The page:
Bulletin of the Psychonomic Society

, Volume 15, Issue 5, pp 321–323 | Cite as

Happiness, depression, and the Pollyanna principle

  • William N. Dember
  • Larry Penwell
Article

Abstract

People give precedence to pleasant over unpleasant events, a ubiquitous tendency called the Pollyanna principle. Thus, pleasant items are “spewed” early in list-generating tasks, and the more positive member of an antonym pair is uttered first. Not everyone does this. We have demonstrated modest correlations between the Pollyanna tendency on an antonym pair generation task and two happiness measures; a list-generation task yielded Pollyanna prin ciple results, but the two tasks were uncorrelated, and the list task was not correlated with happiness. Scores on the Beck Depression Inventory correlated negatively with happiness but not with either Pollyanna measure.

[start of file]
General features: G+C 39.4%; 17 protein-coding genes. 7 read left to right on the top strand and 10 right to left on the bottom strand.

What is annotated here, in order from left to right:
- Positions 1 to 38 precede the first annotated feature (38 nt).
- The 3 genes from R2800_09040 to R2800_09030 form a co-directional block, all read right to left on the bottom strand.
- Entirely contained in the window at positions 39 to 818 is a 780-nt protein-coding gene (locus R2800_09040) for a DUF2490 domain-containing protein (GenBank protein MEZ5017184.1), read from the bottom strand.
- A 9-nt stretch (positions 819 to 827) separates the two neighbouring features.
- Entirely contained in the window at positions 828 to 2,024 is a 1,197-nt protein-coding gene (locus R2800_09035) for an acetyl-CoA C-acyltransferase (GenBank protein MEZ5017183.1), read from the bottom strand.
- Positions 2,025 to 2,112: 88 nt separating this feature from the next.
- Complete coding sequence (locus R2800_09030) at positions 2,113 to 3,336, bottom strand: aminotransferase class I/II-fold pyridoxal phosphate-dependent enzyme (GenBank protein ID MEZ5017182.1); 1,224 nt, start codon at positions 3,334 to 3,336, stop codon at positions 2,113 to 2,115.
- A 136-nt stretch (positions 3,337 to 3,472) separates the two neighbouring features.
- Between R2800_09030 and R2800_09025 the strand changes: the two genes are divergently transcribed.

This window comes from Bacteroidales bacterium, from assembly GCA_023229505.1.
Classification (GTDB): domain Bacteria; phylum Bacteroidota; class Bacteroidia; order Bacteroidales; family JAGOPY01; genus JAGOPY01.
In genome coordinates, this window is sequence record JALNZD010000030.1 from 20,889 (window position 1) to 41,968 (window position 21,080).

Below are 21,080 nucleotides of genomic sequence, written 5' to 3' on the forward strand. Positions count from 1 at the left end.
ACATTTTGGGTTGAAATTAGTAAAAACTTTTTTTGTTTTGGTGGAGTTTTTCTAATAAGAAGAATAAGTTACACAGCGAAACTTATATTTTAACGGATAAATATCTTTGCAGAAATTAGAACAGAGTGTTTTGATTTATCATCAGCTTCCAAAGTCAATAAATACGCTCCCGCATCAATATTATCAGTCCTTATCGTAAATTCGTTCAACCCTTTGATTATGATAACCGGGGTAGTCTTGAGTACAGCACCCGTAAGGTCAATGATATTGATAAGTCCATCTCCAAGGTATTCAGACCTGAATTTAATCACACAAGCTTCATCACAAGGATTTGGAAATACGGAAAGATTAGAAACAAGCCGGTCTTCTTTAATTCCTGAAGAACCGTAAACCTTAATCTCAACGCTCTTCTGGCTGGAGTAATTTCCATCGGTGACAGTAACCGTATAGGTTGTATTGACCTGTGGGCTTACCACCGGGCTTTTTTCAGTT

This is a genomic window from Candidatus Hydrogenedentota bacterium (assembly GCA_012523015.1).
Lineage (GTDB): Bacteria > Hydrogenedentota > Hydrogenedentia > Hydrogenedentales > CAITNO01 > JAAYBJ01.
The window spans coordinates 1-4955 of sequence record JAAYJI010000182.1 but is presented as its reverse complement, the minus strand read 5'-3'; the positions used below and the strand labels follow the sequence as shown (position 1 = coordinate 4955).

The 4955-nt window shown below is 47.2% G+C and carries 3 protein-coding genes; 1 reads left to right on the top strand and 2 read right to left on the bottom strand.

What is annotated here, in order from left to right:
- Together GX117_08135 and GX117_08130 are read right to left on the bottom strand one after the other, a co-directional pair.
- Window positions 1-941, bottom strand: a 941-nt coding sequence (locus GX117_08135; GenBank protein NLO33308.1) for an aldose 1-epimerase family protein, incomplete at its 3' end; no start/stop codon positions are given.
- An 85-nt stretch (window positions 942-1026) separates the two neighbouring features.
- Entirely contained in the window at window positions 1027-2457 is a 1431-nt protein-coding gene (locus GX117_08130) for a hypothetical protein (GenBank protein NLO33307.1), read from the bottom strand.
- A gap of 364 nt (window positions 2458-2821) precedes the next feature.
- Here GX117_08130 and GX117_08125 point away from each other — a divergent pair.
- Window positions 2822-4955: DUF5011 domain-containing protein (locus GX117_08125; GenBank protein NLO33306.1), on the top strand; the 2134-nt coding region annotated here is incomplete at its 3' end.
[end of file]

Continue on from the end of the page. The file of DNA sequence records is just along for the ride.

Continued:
References

  1. Beck, A. T., Ward, C. H., Mendelson, M., Mock, J., & Erbaugh, J. An inventory for measuring depression. Archives of General Psychiatry, 1961, 4, 53–63CrossRefGoogle Scholar
  2. Matlin, M. W., & Gawron, V. J. Individual differences in Pollyannaism. Journal of Personality Assessment, in press.Google Scholar
  3. Matlin, M. W., & Stang, D. J. The Pollyanna principle. Cambridge, Mass: Shenkman, 1979.Google Scholar

Copyright information

© The Psychonomic Society, Inc. 1980

Authors and Affiliations

  • William N. Dember
    • 1
  • Larry Penwell
    • 1
  1. 1.University of CincinnatiCincinnati

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